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The Ashburton Guardian. TUESDAY, OCTOBER 19, 1880., Ashburton Guardian, Volume 2, Issue 170, 19 October 1880
The Ashburton Guardian. TUESDAY, OCTOBER 19, 1880.
TOWN EDITION. [lssued at 5 p.m.]
Civil Cases. —The only cases heard before the R.M. at the Court to-day were —A. James v. G. W. Andrews, a claim of Ll2 for wages. Judgment was given for the amount. Brailey v. Baxter, claim L 5. Judgment was given for L 4 10s.
The Larks.—Loud complaints are being made by the farmers in the Wakanui district of damage done to by innumerable laiks that infest the locality. These birds pull up the young shoot of the grain as it appears above the ground, and eat the soft seed. In consequence of the ravages of the larks several farmers have had to re-sow.
The WeathEr.—To-day has been wet again, and, as a consequence, every farmer one meets has a happy smile on his countenance, and is almost prepared to shout. Reports from every part of the district—and, indeed, from every part of the colony—as to the crops and pastures continue to be of the most encouraging nature, and lead to the hope of a good harvest.
Street Lighting. —Some of tlie Councillors, Mr. St. Hill especially, appear to mean business in the matter of street lighting, They are now collecting information and going into figures on the relative cost of lighting with gas and lighting with kerosene, and Mr. St. Hill already appears to be satisfied that for the sum now paid for what Mr. W. C. Walker called <£ an expensive luxury,” (namely, gas) every dark place in the town could be lit not so brilliantly perhaps, but quite brightly enough to serve the purpose. However the work is done—whether with gas or oil, we shall be glad to see light thrown in soma of the now dark streets in the township. A few lamps would save many feet-wettings and nose bumpings to unfortunates who love the less favored portions of the town.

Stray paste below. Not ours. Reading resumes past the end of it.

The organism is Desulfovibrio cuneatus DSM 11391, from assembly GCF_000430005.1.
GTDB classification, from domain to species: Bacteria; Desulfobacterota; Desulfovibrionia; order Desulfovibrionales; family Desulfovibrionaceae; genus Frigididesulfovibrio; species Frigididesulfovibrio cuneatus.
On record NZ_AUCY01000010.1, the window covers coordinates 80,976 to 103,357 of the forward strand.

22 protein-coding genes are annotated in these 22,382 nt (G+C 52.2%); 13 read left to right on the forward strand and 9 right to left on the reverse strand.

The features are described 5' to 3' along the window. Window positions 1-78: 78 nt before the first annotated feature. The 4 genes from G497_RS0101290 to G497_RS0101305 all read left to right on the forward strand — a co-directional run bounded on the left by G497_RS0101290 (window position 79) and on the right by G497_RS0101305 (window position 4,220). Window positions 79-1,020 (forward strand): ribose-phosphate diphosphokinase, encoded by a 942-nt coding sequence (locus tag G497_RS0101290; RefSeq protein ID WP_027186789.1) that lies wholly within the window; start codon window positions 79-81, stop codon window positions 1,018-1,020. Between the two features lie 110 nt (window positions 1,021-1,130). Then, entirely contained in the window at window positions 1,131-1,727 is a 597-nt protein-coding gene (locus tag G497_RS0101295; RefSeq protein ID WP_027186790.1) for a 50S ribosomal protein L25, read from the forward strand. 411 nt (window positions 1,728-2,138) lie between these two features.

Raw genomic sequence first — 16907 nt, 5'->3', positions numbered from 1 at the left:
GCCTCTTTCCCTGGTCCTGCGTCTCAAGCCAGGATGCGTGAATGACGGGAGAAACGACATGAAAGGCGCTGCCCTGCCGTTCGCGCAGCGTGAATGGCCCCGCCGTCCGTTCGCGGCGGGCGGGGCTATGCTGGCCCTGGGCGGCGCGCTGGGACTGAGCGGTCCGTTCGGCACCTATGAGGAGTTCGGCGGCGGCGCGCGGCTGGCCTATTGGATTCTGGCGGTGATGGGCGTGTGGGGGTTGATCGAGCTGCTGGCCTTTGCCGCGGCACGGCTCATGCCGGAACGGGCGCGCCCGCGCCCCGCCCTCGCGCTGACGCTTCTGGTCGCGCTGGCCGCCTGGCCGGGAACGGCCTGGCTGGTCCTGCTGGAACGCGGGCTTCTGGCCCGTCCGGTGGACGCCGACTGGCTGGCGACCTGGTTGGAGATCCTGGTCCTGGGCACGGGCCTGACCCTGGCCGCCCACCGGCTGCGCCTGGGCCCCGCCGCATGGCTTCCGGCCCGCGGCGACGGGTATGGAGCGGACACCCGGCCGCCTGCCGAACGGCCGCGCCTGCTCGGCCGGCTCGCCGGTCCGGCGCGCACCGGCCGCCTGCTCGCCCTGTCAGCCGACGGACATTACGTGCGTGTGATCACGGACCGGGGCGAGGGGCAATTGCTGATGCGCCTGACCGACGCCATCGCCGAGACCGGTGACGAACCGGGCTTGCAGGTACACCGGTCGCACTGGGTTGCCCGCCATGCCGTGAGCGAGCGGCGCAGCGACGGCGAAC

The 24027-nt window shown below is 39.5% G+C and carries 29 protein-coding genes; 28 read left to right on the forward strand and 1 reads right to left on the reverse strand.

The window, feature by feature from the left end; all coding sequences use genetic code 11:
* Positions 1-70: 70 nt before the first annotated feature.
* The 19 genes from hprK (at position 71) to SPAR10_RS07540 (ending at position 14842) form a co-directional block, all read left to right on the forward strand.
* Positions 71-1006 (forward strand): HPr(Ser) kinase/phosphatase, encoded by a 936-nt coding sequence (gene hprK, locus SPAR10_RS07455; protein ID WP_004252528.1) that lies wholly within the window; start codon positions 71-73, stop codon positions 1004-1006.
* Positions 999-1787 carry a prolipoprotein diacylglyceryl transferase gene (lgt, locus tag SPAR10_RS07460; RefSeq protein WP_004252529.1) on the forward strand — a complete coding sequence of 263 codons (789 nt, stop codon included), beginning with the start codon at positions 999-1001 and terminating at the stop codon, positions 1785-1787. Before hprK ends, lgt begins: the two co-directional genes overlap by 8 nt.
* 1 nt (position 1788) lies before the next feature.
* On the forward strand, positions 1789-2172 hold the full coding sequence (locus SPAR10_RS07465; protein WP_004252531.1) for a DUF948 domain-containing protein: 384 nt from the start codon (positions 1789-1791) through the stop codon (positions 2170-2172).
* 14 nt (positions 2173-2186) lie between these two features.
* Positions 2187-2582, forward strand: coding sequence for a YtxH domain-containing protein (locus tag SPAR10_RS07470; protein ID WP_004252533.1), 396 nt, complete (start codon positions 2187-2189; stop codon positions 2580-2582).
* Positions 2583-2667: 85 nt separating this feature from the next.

The City of the Plains.—At the Council meeting last night, Mr. Weymouth Eoberts took occasion to compare the expenditure of Ashburton in salaries to officials with the amount paid for officials’ services in Rangiora, and the comparison was not in favor of Ashburtonian economy. Mr. Bullock would not have the Borough of which he had been first Mayor taking such a back seat, and contended that if any comparison were to be made it must be with a borough of high standing. Mr. Parkin modestly suggested Sydenham ; but even that great emporium of trade and commerce would not satisfy Mr. Bullock, who would be content with only a trifling place like Christchurch for purposes of comparison with Ashburton. Bravo, Mr. Bullock ; have no trifling - little peddling _ places mentioned in the same breath with the future hub of the world !